I then added up the amounts and divided the total by the number of days left until the end of the season.  This simple bit of maths showed them that the daily profit they needed to achieve was in fact quite possible.  They both looked shocked...it suddenly hit them that all was not lost.  I don't know why they hadn't thought of doing this before. Mr A would not discuss the finances with me up till now, he thought it shouldn't be my problem.  After all he is the man and I am just a woman...what do I know?

So somehow, I don't know quite how, I've managed to get them to slow down and take stock.  Mr A was all for rushing off at the end of August and renting premises in Milas, starting up another new business...and as a result just adding to the enormous amount of stress he already has.  Now, however, they can see that they need to stay put.  Do all they can to get customers and earn the money to pay the debts, plus hopefully a bit more which will enable them to open a business in Milas.  I've managed to get them to accept that 1st November would be a suitable opening date....by then they will be able to see whether it's something they can realistically afford to do.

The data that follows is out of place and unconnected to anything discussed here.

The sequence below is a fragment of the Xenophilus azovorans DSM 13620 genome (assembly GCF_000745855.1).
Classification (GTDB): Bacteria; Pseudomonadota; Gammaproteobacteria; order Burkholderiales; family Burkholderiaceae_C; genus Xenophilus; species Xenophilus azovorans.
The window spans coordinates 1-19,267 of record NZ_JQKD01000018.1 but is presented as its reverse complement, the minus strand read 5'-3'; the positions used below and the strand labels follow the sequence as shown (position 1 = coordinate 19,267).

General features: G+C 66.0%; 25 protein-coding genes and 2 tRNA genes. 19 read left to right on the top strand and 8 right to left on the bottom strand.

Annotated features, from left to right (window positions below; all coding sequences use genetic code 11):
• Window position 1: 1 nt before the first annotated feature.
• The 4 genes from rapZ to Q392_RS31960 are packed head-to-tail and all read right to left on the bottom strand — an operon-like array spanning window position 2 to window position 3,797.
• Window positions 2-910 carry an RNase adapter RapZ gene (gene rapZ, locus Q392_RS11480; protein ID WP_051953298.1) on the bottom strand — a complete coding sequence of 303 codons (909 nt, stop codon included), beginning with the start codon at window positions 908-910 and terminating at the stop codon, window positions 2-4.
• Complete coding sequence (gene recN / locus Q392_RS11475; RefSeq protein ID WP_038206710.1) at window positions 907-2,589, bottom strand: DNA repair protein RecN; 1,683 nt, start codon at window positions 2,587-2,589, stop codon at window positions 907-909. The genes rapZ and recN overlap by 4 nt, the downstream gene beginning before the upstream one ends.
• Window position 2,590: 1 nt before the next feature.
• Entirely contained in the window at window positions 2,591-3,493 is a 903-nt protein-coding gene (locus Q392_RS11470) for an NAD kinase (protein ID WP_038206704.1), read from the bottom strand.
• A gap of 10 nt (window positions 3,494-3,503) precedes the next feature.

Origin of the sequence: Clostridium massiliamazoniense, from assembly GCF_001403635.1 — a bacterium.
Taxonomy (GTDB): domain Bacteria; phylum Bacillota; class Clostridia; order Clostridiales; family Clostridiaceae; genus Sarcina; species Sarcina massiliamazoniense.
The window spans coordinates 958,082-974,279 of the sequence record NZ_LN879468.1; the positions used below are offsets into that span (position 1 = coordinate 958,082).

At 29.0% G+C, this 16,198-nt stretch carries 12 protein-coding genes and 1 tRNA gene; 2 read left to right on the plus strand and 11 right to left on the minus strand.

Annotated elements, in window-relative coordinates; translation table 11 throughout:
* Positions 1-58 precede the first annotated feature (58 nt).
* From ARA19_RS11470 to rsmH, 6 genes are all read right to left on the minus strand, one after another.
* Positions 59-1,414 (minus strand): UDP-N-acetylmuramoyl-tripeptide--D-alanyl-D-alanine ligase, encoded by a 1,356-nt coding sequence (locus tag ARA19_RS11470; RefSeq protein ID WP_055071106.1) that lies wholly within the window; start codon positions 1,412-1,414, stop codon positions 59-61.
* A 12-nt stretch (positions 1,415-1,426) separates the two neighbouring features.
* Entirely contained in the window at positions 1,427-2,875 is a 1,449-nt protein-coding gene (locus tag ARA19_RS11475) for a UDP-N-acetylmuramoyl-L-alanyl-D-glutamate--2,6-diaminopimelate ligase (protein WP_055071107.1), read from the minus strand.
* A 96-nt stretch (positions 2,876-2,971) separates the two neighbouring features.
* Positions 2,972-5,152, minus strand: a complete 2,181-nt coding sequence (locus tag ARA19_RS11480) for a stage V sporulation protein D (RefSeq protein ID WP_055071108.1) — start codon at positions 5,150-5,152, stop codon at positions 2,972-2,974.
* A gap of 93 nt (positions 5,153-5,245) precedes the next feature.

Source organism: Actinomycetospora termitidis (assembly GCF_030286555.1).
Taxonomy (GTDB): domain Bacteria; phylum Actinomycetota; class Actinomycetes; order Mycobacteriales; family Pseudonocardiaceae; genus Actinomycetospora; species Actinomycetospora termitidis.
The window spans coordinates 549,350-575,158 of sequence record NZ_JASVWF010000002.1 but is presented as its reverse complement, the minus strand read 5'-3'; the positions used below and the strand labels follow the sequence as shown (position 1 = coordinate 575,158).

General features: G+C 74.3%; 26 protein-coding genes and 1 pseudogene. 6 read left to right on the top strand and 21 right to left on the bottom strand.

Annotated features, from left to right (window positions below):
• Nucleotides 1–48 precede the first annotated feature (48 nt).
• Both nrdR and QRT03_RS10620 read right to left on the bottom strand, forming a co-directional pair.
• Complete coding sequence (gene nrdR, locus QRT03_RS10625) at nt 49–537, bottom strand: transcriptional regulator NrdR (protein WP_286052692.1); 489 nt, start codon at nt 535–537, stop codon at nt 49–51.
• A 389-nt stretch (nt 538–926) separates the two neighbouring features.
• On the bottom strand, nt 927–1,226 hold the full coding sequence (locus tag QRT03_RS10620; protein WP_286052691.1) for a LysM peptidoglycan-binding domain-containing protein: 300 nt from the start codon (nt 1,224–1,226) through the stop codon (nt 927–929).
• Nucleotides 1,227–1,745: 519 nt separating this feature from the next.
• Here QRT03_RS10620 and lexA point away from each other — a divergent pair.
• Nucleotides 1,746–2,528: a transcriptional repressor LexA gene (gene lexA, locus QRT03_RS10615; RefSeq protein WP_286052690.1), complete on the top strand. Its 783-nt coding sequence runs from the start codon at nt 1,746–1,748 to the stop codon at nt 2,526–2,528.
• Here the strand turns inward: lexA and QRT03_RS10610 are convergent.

Their spirits have been lifted, by the simple fact that it's not impossible to earn enough money to stay afloat.  And because they are in a better frame of mind, I feel sure it will give them more of an incentive to work at it.  They were both quite depressed about their situation, and this is certainly not conducive to attracting customers.   In fact before I left, they were putting their newfound enthusiasm into action, and had taken a couple of bookings.   One of these was from a lady who was on holiday with a group of 11 people.  I managed to get Mr A to offer her a special price on her treatment, and also the promise of a further treatment free of charge, should she introduce the rest of the group to the hamam experience.